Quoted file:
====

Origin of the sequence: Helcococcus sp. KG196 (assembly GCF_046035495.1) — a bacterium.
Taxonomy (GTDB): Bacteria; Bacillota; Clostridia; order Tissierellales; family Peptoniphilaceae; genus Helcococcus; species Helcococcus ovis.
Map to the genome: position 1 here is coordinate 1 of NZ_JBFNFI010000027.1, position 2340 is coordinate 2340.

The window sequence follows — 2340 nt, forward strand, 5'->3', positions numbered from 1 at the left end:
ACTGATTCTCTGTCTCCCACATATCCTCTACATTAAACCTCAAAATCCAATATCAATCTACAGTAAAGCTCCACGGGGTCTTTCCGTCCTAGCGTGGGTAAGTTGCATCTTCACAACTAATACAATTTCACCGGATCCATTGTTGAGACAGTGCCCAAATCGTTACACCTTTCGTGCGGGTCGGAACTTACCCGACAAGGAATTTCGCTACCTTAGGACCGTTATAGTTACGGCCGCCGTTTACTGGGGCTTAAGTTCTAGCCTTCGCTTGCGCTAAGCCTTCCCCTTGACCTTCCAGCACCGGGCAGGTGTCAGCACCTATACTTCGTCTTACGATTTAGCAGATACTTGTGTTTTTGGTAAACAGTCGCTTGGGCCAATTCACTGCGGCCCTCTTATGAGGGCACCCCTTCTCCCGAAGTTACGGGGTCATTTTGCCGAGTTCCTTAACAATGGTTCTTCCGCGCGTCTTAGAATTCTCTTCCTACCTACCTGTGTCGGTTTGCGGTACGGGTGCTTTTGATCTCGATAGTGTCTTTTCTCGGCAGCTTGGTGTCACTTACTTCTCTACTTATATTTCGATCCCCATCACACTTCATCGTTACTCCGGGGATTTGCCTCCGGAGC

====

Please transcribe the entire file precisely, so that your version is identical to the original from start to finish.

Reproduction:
Origin of the sequence: Helcococcus sp. KG196 (assembly GCF_046035495.1) — a bacterium.
Taxonomy (GTDB): Bacteria; Bacillota; Clostridia; order Tissierellales; family Peptoniphilaceae; genus Helcococcus; species Helcococcus ovis.
Map to the genome: position 1 here is coordinate 1 of NZ_JBFNFI010000027.1, position 2340 is coordinate 2340.

The window sequence follows — 2340 nt, forward strand, 5'->3', positions numbered from 1 at the left end:
ACTGATTCTCTGTCTCCCACATATCCTCTACATTAAACCTCAAAATCCAATATCAATCTACAGTAAAGCTCCACGGGGTCTTTCCGTCCTAGCGTGGGTAAGTTGCATCTTCACAACTAATACAATTTCACCGGATCCATTGTTGAGACAGTGCCCAAATCGTTACACCTTTCGTGCGGGTCGGAACTTACCCGACAAGGAATTTCGCTACCTTAGGACCGTTATAGTTACGGCCGCCGTTTACTGGGGCTTAAGTTCTAGCCTTCGCTTGCGCTAAGCCTTCCCCTTGACCTTCCAGCACCGGGCAGGTGTCAGCACCTATACTTCGTCTTACGATTTAGCAGATACTTGTGTTTTTGGTAAACAGTCGCTTGGGCCAATTCACTGCGGCCCTCTTATGAGGGCACCCCTTCTCCCGAAGTTACGGGGTCATTTTGCCGAGTTCCTTAACAATGGTTCTTCCGCGCGTCTTAGAATTCTCTTCCTACCTACCTGTGTCGGTTTGCGGTACGGGTGCTTTTGATCTCGATAGTGTCTTTTCTCGGCAGCTTGGTGTCACTTACTTCTCTACTTATATTTCGATCCCCATCACACTTCATCGTTACTCCGGGGATTTGCCTCCGGAGC